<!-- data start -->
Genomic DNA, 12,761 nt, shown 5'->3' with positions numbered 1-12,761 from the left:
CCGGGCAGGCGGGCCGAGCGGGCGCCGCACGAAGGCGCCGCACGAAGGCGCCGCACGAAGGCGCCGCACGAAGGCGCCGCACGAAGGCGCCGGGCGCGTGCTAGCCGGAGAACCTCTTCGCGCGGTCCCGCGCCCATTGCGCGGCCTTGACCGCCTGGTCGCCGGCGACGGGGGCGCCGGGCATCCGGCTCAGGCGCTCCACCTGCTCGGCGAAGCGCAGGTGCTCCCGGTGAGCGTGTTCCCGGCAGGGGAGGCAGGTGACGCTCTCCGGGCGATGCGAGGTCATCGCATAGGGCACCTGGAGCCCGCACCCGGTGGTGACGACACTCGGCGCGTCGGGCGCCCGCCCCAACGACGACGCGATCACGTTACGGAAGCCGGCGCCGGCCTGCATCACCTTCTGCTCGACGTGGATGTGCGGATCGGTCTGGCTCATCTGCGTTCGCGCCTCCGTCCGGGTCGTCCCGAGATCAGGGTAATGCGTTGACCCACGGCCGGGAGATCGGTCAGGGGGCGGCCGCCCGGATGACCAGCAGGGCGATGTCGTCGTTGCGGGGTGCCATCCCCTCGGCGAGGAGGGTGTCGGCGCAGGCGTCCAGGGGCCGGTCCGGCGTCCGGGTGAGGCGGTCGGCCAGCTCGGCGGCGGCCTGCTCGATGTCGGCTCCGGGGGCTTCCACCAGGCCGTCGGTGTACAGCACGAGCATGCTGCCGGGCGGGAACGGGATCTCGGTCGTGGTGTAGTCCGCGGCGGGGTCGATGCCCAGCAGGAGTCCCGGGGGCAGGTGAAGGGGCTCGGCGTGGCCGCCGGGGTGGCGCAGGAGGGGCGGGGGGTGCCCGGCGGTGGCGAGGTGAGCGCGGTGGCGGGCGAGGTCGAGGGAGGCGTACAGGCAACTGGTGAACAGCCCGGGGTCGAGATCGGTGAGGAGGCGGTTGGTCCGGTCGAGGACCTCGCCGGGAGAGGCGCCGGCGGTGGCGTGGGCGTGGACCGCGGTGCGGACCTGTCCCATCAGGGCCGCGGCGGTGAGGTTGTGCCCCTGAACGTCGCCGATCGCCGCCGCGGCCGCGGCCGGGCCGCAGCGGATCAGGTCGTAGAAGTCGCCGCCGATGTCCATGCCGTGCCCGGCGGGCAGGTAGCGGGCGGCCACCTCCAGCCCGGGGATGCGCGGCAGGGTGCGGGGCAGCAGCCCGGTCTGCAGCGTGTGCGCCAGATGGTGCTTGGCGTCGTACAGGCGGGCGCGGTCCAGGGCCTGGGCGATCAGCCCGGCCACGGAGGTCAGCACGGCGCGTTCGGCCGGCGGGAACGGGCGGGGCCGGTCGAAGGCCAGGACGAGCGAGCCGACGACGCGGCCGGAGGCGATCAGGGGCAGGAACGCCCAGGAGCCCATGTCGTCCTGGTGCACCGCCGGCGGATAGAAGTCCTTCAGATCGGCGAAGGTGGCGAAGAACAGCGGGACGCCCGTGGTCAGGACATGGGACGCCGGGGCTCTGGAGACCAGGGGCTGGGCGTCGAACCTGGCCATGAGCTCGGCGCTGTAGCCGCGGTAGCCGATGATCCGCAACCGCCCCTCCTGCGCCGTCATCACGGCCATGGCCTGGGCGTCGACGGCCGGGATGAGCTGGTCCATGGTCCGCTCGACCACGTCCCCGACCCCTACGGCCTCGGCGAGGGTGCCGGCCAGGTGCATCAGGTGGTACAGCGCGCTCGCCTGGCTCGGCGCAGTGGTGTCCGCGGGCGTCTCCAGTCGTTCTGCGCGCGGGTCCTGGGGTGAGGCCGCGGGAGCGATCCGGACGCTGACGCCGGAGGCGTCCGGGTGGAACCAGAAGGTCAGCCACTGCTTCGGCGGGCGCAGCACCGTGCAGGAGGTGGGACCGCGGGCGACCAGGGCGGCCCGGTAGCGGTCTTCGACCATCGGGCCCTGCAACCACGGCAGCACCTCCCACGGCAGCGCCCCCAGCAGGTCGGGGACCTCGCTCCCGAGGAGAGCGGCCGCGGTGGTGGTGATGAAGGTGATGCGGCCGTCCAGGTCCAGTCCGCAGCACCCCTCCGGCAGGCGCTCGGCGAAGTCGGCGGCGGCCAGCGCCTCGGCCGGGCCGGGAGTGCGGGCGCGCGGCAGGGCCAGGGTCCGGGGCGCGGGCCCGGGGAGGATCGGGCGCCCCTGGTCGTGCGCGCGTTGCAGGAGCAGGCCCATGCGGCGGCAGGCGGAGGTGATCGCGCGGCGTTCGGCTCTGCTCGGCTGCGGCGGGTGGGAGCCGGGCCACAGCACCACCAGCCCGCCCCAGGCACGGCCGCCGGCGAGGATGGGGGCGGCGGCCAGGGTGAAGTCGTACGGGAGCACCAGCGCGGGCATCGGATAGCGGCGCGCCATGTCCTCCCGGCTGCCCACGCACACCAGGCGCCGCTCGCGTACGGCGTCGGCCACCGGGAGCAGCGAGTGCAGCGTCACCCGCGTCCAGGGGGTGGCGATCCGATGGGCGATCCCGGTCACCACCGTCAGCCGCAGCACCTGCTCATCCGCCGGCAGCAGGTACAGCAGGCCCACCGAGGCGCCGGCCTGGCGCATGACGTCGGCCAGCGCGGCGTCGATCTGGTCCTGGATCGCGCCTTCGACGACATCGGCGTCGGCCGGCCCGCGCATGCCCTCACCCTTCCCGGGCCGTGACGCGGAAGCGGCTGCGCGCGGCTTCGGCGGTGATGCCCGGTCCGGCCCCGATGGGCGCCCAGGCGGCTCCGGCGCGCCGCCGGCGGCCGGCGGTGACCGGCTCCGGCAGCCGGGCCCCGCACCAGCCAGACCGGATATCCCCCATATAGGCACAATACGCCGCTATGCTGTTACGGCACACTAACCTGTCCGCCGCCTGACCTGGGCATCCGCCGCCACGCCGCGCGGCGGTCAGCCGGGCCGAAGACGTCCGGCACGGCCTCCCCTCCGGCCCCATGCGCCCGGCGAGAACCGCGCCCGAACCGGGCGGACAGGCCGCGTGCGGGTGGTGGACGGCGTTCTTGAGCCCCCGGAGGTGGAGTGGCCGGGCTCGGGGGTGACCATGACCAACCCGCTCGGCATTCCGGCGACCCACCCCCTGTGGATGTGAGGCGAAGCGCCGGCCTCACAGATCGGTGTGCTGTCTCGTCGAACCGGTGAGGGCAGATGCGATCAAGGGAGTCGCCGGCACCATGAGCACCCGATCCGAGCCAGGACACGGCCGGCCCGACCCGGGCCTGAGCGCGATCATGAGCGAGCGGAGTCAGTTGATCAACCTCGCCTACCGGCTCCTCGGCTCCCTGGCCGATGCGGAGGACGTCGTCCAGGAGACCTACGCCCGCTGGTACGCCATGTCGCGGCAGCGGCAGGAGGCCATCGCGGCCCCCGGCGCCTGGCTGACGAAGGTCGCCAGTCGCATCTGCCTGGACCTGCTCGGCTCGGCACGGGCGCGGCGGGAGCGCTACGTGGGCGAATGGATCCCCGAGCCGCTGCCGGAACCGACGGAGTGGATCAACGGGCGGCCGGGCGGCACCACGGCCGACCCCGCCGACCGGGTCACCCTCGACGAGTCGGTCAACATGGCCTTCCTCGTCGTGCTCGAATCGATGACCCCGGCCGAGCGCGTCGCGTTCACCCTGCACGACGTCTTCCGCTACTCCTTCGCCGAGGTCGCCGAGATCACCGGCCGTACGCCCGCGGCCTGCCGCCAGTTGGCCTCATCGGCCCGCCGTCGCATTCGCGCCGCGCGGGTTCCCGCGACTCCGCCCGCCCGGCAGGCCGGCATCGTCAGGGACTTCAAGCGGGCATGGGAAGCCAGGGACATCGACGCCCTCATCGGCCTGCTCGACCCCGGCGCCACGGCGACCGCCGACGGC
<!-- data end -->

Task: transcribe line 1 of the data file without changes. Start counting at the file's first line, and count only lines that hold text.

Genomic DNA, 12,761 nt, shown 5'->3' with positions numbered 1-12,761 from the left: